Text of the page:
OK, first… The frustrating stuff…
As I mentioned in my last post, I have injured my neck. Well, it isn’t getting any better. In fact, it’s worse. I am seeing my dr in the morning to see if there’s anything seriously wrong. Hopefully there isn’t. The only semi-comfortable position is lying flat on my back in bed. Not a great way to spend the day. It’s depressing, lonely, frustrating and aggrivating. I’ve been wanting to start and finish projects like finishing the knitted long fingerless gloves I’ve been working on, starting a new drawing, making some new bracelets to name a few. However, I can’t sit up long enough to be able to do these things.
Tonight I caved and took 2 percocets because the pain was so bad. Now I am dealing with the fun side effects of insomnia and tingly face…. awesome. Luckily, I take trazadone so that I can sleep. Frequent dislocations and subluxations doesn’t allow nice, uninterrupted, deep sleepy wonderfullness. No, everytime something slips, shifts, pulls, tugs, spasms, and oh so many wonderful thing accompanying EDS I am woken up yelping, gasping, crying… well, you get the picture. So my good friend trazadone allows me the deep sleep that my poor body desperately needs. Now I’m just waiting for it to kick in!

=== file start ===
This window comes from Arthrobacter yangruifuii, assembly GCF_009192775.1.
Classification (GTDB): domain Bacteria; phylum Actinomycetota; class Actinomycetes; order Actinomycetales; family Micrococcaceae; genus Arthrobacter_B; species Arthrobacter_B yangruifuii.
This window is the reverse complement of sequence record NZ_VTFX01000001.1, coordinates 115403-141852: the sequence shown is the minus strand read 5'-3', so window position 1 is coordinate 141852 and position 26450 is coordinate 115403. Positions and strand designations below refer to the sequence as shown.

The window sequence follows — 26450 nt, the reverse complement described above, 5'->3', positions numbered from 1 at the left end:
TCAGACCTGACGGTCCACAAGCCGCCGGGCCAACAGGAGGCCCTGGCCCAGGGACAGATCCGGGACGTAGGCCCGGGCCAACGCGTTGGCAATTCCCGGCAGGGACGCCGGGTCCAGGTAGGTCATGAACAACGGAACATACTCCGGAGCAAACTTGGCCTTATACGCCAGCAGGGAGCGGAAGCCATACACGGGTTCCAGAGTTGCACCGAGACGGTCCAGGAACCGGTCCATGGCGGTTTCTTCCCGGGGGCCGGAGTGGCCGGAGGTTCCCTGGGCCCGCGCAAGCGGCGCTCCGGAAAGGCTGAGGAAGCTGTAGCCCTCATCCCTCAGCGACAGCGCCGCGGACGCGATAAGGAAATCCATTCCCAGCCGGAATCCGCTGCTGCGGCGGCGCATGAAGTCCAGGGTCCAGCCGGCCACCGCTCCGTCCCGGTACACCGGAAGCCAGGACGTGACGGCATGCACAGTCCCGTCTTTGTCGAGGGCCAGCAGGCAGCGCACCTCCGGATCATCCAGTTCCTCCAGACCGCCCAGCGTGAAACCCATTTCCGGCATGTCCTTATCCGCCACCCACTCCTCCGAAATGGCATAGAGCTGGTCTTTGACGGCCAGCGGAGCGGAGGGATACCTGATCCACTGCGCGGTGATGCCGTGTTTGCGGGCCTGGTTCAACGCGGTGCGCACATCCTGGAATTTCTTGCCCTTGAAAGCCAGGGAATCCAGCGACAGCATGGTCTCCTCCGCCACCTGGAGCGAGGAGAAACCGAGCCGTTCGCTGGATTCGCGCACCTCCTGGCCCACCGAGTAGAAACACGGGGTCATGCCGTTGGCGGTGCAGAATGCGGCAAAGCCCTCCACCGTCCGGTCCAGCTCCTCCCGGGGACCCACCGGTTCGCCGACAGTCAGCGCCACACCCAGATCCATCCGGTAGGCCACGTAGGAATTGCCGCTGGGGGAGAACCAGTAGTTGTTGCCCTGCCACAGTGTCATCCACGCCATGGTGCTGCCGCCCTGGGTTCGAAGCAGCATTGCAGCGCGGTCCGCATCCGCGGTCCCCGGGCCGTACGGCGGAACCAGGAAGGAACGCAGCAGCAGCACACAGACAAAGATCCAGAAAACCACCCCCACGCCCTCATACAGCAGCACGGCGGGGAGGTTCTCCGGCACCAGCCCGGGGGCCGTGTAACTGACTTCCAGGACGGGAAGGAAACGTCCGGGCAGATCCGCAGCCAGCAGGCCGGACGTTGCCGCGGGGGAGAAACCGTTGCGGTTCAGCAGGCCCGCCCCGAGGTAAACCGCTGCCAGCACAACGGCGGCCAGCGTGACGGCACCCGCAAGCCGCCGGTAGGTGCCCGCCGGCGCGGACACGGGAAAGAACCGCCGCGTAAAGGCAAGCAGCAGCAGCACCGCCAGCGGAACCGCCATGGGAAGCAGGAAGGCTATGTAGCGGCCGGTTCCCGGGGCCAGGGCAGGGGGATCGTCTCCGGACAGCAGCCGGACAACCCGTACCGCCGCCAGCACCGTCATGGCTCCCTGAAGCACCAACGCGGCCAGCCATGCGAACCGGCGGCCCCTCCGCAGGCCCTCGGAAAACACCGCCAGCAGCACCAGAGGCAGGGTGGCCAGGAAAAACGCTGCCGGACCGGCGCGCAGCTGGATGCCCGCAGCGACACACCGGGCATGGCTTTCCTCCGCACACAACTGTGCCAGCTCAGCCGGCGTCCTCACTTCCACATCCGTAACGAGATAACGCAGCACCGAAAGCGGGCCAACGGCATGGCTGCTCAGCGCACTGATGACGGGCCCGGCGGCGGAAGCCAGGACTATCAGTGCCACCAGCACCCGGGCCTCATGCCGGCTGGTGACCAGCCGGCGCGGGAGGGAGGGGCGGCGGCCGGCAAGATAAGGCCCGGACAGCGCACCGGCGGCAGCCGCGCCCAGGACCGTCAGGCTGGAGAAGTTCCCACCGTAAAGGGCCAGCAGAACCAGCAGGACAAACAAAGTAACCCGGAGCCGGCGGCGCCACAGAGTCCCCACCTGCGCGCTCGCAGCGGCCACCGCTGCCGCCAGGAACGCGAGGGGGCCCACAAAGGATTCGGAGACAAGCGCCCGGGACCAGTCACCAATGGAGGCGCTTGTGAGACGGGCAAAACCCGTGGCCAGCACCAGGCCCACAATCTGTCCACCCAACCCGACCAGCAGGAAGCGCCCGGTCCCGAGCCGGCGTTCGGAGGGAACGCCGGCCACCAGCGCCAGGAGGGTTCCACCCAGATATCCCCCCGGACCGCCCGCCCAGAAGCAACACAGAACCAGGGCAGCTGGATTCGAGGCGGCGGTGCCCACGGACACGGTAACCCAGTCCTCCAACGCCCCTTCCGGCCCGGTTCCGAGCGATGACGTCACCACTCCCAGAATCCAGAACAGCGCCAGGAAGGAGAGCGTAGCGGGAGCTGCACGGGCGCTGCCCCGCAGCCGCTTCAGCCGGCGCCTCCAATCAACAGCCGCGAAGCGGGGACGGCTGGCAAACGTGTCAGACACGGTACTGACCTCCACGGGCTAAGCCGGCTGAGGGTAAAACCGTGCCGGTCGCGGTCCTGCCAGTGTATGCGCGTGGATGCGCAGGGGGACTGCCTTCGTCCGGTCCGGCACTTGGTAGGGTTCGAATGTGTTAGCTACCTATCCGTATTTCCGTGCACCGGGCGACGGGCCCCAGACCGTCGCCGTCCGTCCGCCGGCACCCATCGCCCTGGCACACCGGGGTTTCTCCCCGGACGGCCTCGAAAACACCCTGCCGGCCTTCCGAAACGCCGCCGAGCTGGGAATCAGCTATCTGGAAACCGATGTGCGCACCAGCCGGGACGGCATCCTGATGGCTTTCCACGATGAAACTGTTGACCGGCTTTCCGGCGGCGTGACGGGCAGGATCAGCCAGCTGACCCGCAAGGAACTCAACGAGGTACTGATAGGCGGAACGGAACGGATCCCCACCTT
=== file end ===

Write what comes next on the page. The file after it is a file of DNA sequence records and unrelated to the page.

I’ll post an update about the dr visit.
Now onto the good news. My therapist confirmed the diagnosis of Asperger’s Syndrome! You know, I thought that having an official diagnosis didn’t really matter to me. I know I have Asperger’s but having it actually confirmed by a trained professional gives me a definitive answer. Something to explain all my odd quirks, obsessions, etc. I’m not crazy! It is a very validating and liberating feeling. She has been helping me with ways to communicate to people that Shadow (my service dog) should not be distracted and that they aren’t allowed to pet them. It’s a real dilemna for me, I don’t want to be rude and say “Don’t pet him,” but I also need to say it and am afraid to and don’t know how to. She also has a Service Dog and gave me some great websites where I can order “do not disturb” and “do not pet” patches as well as cards that explain for me the purpose of a Service Dog and explaining that he is a working dog and should not be distracted or pet. She’s helping me find solutions, which has been really helpful. However, sadly, she has been reassigned to a local inpatient program and won’t be seeing individual clients anymore. The good news is that being a person with disabilities herself, she is starting a support group for younger people (teens- to about 50) with chronic illnesses and disabilities which I will be attending.